When making the transition from your working years to retirement, a common concern or question that comes up is, “How do I pay my taxes in retirement?” I had this conversation with two clients recently as many retirees are unsure of how taxes work in retirement.
- As a retiree, you pay your income taxes during the year by:
- Withholding taxes on your income and/or
- paying installments to the CRA.
- Withholding tax means that part of your income is “withheld” and paid to the CRA. This is like when you were working and part of your income was deducted and submitted on your behalf as tax to the CRA.
- You will have to pay installments during the year if the tax owing is more than $3,000 for 2022, or either 2021 or 2020. Installments are paid quarterly (March 15, June 15, September 15 and December 15) and are often based on the tax amount outstanding the prior tax year.
- Income in retirement may have withholding taxes set as:
- The required minimum set by CRA,
- It is up to you to set the amount,
- For those sources that have a required minimum withholding tax, the amount of tax withheld does not take into consideration your entire taxable income for the year.
- You can set the withholding tax at any rate above the minimum required by the CRA.
- Non-registered investment income does not have any withholding taxes.
- Rental and self-employment income does not have any withholding taxes.
Sources of Retirement Income
Once you retire, determining the amount of tax you must pay can be challenging as you may have numerous sources of potential income such as:
- Old Age Security and Canada Pension Plan
- Company pension plans
- RRSPs, Locked-in RRSPs
- RRIFs, LIFs
- Tax-free savings accounts (TFSAs)
- Annuities and guaranteed income products
- Non-registered investment accounts
- Self-employment income
- Rental income
- HOLDCOs income
For many of the above sources, it is up to you to determine how much tax to have withheld (paid to the CRA during the year), and/or pay your taxes in installments during the year.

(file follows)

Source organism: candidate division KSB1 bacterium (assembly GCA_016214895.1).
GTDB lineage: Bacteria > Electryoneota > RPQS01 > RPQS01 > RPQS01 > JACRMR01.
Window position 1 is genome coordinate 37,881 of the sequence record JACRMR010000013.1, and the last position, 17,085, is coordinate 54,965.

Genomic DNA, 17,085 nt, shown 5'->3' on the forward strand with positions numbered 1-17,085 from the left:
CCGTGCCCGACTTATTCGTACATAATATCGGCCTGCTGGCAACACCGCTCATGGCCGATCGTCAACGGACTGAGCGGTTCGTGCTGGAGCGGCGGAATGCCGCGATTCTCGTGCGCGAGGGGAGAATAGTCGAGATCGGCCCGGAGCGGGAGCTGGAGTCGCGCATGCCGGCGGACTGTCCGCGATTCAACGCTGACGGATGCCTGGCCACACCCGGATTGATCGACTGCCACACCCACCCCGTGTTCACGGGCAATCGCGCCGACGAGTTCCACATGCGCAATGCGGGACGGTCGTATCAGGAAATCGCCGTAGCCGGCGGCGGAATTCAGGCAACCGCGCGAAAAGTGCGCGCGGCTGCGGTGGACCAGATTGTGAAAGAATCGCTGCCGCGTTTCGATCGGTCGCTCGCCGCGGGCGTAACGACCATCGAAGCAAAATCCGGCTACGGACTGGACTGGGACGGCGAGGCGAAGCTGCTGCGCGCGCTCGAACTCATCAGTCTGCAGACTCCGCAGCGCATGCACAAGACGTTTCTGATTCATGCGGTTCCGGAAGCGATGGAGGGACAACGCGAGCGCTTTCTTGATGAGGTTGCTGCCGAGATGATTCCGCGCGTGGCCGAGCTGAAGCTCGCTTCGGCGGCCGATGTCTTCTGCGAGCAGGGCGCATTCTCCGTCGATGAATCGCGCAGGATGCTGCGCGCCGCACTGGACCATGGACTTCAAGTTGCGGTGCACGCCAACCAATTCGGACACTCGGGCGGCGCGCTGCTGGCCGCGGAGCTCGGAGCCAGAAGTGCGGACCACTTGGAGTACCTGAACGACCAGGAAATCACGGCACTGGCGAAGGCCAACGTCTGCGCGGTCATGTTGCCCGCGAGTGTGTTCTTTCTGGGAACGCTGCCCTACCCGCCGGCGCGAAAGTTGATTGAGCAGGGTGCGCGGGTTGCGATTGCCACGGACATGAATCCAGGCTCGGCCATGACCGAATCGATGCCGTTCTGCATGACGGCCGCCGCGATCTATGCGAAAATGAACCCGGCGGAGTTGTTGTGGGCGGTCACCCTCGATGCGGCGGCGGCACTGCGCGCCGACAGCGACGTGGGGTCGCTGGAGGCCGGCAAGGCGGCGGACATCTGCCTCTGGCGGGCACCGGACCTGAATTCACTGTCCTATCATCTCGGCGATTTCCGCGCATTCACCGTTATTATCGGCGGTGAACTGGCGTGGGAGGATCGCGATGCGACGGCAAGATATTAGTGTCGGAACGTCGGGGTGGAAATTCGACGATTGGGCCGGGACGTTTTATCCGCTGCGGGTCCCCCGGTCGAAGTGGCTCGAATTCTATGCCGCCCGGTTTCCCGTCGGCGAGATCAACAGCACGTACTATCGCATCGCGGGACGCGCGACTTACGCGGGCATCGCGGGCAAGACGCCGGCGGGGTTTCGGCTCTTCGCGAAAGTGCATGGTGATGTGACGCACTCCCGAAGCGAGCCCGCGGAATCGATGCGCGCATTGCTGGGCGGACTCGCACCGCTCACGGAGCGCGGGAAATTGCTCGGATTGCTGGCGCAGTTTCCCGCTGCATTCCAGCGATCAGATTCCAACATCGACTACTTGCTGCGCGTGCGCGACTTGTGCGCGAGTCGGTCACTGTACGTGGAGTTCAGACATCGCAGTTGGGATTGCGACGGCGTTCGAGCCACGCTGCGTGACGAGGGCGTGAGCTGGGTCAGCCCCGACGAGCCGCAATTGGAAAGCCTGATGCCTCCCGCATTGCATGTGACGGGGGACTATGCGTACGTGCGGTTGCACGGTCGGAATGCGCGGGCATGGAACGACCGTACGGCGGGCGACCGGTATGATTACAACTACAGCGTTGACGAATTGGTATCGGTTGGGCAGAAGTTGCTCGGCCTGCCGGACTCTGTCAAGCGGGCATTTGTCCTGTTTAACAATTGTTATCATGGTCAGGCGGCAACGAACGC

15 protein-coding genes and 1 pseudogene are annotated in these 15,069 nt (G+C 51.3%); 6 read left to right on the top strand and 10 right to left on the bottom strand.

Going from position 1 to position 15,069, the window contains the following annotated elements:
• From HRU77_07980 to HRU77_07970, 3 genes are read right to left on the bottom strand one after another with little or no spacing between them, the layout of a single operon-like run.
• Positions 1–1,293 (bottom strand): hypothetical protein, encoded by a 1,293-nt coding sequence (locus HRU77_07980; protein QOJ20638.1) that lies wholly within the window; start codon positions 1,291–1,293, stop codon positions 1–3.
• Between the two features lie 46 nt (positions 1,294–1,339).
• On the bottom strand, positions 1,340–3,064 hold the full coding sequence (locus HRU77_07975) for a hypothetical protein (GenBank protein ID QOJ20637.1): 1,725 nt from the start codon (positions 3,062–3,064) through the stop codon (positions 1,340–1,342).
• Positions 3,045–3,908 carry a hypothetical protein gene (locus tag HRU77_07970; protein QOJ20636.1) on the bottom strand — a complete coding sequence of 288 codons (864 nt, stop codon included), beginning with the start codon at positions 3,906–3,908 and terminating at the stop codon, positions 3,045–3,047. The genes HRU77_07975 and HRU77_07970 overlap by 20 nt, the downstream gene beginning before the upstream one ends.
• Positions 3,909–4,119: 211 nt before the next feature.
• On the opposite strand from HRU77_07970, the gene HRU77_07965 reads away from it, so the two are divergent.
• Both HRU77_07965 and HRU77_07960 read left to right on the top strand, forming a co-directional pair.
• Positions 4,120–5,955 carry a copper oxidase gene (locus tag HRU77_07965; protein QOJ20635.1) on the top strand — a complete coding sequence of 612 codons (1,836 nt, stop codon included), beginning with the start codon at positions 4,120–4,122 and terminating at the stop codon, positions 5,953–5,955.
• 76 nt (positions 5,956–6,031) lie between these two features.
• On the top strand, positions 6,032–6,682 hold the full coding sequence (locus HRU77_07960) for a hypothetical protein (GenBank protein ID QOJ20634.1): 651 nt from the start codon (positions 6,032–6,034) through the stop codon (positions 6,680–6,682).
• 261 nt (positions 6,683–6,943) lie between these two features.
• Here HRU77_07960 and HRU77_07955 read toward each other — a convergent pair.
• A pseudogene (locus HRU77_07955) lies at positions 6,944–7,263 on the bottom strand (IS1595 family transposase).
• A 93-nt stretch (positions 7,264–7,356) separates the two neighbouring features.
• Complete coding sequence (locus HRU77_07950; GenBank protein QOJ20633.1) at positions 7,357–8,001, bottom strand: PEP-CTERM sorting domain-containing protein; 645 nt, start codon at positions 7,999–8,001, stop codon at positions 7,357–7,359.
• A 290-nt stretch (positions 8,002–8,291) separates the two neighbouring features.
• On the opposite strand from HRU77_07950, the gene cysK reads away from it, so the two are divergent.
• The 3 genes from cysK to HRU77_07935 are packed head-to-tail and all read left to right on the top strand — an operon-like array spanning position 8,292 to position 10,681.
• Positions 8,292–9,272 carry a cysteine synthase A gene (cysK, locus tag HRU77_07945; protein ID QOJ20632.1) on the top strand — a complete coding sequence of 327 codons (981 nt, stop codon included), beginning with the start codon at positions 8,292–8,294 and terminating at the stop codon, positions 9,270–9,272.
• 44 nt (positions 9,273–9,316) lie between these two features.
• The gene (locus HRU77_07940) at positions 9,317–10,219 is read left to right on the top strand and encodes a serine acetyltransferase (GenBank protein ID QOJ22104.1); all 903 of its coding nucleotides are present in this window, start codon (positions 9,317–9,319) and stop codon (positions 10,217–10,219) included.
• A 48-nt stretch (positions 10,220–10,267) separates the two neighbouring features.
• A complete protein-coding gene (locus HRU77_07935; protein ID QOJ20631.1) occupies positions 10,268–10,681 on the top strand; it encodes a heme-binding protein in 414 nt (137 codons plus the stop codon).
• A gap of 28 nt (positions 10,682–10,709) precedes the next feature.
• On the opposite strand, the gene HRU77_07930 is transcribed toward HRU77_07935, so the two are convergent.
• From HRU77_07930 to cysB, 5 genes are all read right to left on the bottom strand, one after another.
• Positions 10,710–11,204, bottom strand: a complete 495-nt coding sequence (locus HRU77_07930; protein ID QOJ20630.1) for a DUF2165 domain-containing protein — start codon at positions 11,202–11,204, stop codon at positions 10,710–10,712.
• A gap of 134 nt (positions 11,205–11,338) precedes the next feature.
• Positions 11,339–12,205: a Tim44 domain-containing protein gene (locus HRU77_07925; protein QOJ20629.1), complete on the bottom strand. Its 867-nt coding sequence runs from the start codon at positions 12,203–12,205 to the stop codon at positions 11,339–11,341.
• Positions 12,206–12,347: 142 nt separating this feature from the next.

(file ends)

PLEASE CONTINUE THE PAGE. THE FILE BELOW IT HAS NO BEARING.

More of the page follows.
The Tax Puzzle
Paying taxes in retirement is like a puzzle in that various types of income are taxed differently. Unlike when working, the amount of tax that is withheld and paid to the CRA can be variable, resulting in retirees not paying enough tax during the year.
There are two ways to pay income tax during retirement:
- Tax withheld at source and/or
- Paying your income tax by installments.
Tax Withheld at Source
While working, when you were paid by your employer, taxes were withheld and sent to the CRA. At year-end, you received a T4 tax slip for employment income, and it showed your gross income as well as taxes you paid during the year.
In retirement, some sources of income (CPP/OAS, RRIF, etc.) may have tax withheld on the income you receive.
For investment income, self-employed income, and rental income, there is no income tax withheld. As a result, you may be required to pay installments during the year if you owe taxes when you file your income tax return.
You will have to pay installments if the tax owing is more than $3,000 for 2022, or either 2021 or 2020. Installments are paid quarterly (March 15, June 15, September 15 and December 15) and are often based on the tax amount outstanding the prior tax year.
If you must pay installments, that means you have not paid enough tax during the year and owe money when you file your income tax return. If you are required to pay installments and don’t pay enough, a penalty may occur.
If your income declines in retirement, and you need to change the amount of installments, you can use this FORM to help you.
How your Income is Taxed in Retirement
|Source of Income||Tax Receipt Issued||Type of Income||Can Tax be Withheld?|
|CPP/OAS||T4A||100 % income||Yes|
|Pension Income||T4A||100% income||Yes|
|RRIF/LIF Income||T4RIF||100% income||Yes|
|Annuities||T4A||100 % income (some may be tax-free income for non-registered)||Yes|
|Non-Registered Investments||T5, T3||Variable: interest, dividends, and capital gains income earned||No|
|Non-Registered Investments||T50008||Variable: realized capital gains/losses from selling||No|
|Non-Registered Segregated Funds||T5||Variable: interest, dividend, and capital gains income||No|
|Rental Income||None||Net income is taxable||No|
|Self-Employed Income||None||Net income is taxable||No|
What are the Withholding Taxes on Each Type of Income?
Canada Pension Plan and Old Age Security (CPP/OAS)
- The withholding tax is up to the retiree to decide. You can contact Service Canada and set the withholding amount.
- The withholding tax rate for pension income is normally based on the CRA tax rate, taking into consideration your pension income only, and does not include other sources of income. You can contact your pension administrator to have the taxes increased. You may have to use a form TD1